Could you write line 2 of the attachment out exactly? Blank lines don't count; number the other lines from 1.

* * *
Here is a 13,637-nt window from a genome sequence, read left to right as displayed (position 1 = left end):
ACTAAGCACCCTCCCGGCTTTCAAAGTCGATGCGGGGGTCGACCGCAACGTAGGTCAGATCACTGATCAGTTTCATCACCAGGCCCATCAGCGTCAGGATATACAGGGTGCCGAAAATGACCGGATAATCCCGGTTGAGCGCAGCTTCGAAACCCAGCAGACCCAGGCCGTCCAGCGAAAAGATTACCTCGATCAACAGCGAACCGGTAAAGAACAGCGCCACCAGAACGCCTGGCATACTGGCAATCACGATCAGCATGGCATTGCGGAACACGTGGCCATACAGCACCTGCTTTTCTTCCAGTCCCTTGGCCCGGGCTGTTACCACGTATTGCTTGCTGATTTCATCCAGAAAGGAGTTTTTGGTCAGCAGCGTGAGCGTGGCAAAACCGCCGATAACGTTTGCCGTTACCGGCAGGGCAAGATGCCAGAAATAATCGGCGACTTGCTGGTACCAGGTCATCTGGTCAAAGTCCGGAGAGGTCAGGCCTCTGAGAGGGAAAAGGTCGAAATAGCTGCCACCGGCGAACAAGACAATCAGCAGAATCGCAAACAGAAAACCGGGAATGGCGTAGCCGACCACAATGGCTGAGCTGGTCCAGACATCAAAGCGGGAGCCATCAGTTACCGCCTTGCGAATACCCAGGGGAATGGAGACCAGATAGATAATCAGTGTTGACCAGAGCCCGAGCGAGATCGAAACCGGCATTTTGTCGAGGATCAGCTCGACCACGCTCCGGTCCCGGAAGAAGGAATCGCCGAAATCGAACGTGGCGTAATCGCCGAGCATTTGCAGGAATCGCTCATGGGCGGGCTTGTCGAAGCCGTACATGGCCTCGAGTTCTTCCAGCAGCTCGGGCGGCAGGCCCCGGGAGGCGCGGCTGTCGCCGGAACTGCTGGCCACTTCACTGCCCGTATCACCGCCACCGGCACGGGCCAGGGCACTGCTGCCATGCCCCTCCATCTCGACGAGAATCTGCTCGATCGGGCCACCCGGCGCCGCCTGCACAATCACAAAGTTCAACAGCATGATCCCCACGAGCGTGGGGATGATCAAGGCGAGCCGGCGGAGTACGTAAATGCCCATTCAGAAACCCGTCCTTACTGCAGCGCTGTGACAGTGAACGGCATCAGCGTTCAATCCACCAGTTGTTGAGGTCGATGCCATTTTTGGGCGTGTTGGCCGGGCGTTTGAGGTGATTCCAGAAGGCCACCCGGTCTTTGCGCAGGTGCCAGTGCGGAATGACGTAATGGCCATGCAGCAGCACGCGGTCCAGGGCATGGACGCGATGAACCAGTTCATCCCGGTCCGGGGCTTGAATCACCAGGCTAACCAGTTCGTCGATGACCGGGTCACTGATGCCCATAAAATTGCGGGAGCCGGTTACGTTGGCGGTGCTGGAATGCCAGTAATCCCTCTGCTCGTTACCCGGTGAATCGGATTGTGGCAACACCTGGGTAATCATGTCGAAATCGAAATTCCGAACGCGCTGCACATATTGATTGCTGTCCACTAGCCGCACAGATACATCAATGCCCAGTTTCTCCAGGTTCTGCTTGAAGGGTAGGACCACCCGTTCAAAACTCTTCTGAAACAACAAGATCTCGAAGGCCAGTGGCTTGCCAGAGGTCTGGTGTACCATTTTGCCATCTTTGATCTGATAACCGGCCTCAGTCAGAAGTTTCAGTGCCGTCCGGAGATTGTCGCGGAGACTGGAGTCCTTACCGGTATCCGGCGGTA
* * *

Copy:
ACTAAGCACCCTCCCGGCTTTCAAAGTCGATGCGGGGGTCGACCGCAACGTAGGTCAGATCACTGATCAGTTTCATCACCAGGCCCATCAGCGTCAGGATATACAGGGTGCCGAAAATGACCGGATAATCCCGGTTGAGCGCAGCTTCGAAACCCAGCAGACCCAGGCCGTCCAGCGAAAAGATTACCTCGATCAACAGCGAACCGGTAAAGAACAGCGCCACCAGAACGCCTGGCATACTGGCAATCACGATCAGCATGGCATTGCGGAACACGTGGCCATACAGCACCTGCTTTTCTTCCAGTCCCTTGGCCCGGGCTGTTACCACGTATTGCTTGCTGATTTCATCCAGAAAGGAGTTTTTGGTCAGCAGCGTGAGCGTGGCAAAACCGCCGATAACGTTTGCCGTTACCGGCAGGGCAAGATGCCAGAAATAATCGGCGACTTGCTGGTACCAGGTCATCTGGTCAAAGTCCGGAGAGGTCAGGCCTCTGAGAGGGAAAAGGTCGAAATAGCTGCCACCGGCGAACAAGACAATCAGCAGAATCGCAAACAGAAAACCGGGAATGGCGTAGCCGACCACAATGGCTGAGCTGGTCCAGACATCAAAGCGGGAGCCATCAGTTACCGCCTTGCGAATACCCAGGGGAATGGAGACCAGATAGATAATCAGTGTTGACCAGAGCCCGAGCGAGATCGAAACCGGCATTTTGTCGAGGATCAGCTCGACCACGCTCCGGTCCCGGAAGAAGGAATCGCCGAAATCGAACGTGGCGTAATCGCCGAGCATTTGCAGGAATCGCTCATGGGCGGGCTTGTCGAAGCCGTACATGGCCTCGAGTTCTTCCAGCAGCTCGGGCGGCAGGCCCCGGGAGGCGCGGCTGTCGCCGGAACTGCTGGCCACTTCACTGCCCGTATCACCGCCACCGGCACGGGCCAGGGCACTGCTGCCATGCCCCTCCATCTCGACGAGAATCTGCTCGATCGGGCCACCCGGCGCCGCCTGCACAATCACAAAGTTCAACAGCATGATCCCCACGAGCGTGGGGATGATCAAGGCGAGCCGGCGGAGTACGTAAATGCCCATTCAGAAACCCGTCCTTACTGCAGCGCTGTGACAGTGAACGGCATCAGCGTTCAATCCACCAGTTGTTGAGGTCGATGCCATTTTTGGGCGTGTTGGCCGGGCGTTTGAGGTGATTCCAGAAGGCCACCCGGTCTTTGCGCAGGTGCCAGTGCGGAATGACGTAATGGCCATGCAGCAGCACGCGGTCCAGGGCATGGACGCGATGAACCAGTTCATCCCGGTCCGGGGCTTGAATCACCAGGCTAACCAGTTCGTCGATGACCGGGTCACTGATGCCCATAAAATTGCGGGAGCCGGTTACGTTGGCGGTGCTGGAATGCCAGTAATCCCTCTGCTCGTTACCCGGTGAATCGGATTGTGGCAACACCTGGGTAATCATGTCGAAATCGAAATTCCGAACGCGCTGCACATATTGATTGCTGTCCACTAGCCGCACAGATACATCAATGCCCAGTTTCTCCAGGTTCTGCTTGAAGGGTAGGACCACCCGTTCAAAACTCTTCTGAAACAACAAGATCTCGAAGGCCAGTGGCTTGCCAGAGGTCTGGTGTACCATTTTGCCATCTTTGATCTGATAACCGGCCTCAGTCAGAAGTTTCAGTGCCGTCCGGAGATTGTCGCGGAGACTGGAGTCCTTACCGGTATCCGGCGGTA